The coronavirus pandemic has impacted everything from jobs and the economy to regular patterns of everyday life. And although it’s difficult to determine what the long-term effects will be just yet, a new report from Bankrate has found that one in three (36 percent) of U.S. adults have already delayed at least one major financial milestone due to the virus.
The most popular actions to push back are finding a new job (12 percent), buying or leasing a car (11 percent), buying a home (9 percent), furthering education (7 percent), getting married (5 percent), having children (5 percent), and retiring (5 percent). And although purchasing a house is listed by only 9 percent, many of these other factors could trickle down and further delay individuals from achieving the homeownership dream.
Homebuying delays are expected by 14 percent of millennials (ages 24-39), 12 percent of Gen X-ers (ages 40-55) and 7 percent of Gen Z-ers (18-23 percent). Additionally, 6 percent said they would delay their home search for less than 1 month while 10 percent are waiting 1-3 months, 12 percent are waiting 3-6 months and 31 percent are waiting a year or more. Twenty percent said they would be putting their home search on hold indefinitely.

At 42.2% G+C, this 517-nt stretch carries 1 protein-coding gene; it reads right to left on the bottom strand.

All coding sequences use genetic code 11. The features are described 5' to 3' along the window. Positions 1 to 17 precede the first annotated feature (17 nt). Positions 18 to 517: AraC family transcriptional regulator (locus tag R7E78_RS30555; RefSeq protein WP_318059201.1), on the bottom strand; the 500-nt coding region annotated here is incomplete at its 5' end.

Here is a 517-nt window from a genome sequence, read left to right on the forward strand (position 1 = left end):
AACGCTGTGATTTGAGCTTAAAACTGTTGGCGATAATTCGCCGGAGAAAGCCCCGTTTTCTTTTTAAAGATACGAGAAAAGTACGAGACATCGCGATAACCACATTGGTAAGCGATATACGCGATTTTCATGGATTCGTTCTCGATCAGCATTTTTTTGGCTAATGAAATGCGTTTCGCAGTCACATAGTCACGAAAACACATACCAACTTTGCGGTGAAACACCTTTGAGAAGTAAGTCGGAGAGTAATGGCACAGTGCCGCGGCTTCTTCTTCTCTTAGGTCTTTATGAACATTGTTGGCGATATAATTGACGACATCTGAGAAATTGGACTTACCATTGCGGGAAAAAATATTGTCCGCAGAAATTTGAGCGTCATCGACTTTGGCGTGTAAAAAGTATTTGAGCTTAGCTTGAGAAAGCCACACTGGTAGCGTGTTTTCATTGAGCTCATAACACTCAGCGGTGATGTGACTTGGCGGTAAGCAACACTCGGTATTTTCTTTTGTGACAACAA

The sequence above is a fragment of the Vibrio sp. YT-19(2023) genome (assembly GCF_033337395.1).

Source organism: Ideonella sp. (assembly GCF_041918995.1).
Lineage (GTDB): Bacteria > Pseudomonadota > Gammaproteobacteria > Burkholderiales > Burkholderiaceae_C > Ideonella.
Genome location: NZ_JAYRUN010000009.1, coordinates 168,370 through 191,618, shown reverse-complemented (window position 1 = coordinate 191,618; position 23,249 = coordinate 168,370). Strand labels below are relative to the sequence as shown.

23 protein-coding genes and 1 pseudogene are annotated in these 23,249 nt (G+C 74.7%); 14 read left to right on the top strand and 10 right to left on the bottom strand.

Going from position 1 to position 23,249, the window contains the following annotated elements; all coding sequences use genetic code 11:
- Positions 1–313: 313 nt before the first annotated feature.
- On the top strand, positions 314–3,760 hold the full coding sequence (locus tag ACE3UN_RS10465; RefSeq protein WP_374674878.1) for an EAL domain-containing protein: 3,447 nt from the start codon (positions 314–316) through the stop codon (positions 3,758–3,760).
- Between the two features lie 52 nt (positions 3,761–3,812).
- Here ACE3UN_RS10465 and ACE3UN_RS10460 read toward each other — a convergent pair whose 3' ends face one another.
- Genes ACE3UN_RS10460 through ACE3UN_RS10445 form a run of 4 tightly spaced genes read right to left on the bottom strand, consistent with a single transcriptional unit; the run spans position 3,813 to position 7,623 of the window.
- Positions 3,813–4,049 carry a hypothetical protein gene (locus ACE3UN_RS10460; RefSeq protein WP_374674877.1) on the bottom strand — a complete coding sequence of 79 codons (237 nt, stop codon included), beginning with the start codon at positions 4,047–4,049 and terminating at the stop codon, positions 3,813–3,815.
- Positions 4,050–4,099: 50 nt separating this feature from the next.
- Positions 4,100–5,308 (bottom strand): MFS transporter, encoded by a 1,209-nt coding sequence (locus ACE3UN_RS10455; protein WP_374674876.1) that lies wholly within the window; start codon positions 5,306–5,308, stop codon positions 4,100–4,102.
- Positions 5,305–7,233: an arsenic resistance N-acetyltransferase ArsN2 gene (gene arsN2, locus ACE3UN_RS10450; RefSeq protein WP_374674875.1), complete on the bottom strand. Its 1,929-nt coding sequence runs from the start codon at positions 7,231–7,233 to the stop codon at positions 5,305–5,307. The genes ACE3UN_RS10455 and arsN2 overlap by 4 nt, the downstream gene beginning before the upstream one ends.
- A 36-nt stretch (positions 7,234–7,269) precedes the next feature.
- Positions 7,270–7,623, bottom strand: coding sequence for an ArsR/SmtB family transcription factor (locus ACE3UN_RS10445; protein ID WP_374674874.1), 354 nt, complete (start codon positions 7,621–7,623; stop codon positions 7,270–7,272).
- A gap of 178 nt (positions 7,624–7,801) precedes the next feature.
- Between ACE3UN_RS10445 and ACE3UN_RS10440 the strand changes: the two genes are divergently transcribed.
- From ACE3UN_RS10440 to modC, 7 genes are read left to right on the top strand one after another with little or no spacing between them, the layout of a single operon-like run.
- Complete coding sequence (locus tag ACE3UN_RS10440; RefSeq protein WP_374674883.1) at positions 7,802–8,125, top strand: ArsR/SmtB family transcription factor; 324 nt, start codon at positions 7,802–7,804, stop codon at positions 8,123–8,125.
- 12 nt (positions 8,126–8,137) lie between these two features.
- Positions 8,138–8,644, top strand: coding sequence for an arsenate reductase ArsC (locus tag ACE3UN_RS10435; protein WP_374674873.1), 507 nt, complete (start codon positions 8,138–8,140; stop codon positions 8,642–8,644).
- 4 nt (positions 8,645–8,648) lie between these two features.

“Among those often adversely affected by the economic downturn are younger Americans, many of whom are just starting out in their careers,” said Bankrate.com’s senior economic analyst, Mark Hamrick. “As result of these setbacks, they’ll spend years trying to make up lost income and career opportunity.”
Another element that could have a domino effect on real estate? Delaying retirement. Seventy-one percent of those surveyed said they pushed their retirement at least six months, while 38 percent have delayed it indefinitely. Delayed retirements could mean less sellers on the market as homeowners stay in their homes for longer periods of time instead of downsizing.
“A kind of unseen toll of the downturn is the paused pursuit of dreams—including retirement, marriage and major purchases such as homes and vehicles,” said Hamrick. “Beyond the personal toll on individuals, these delays serve to further restrain employment and the broader economy.”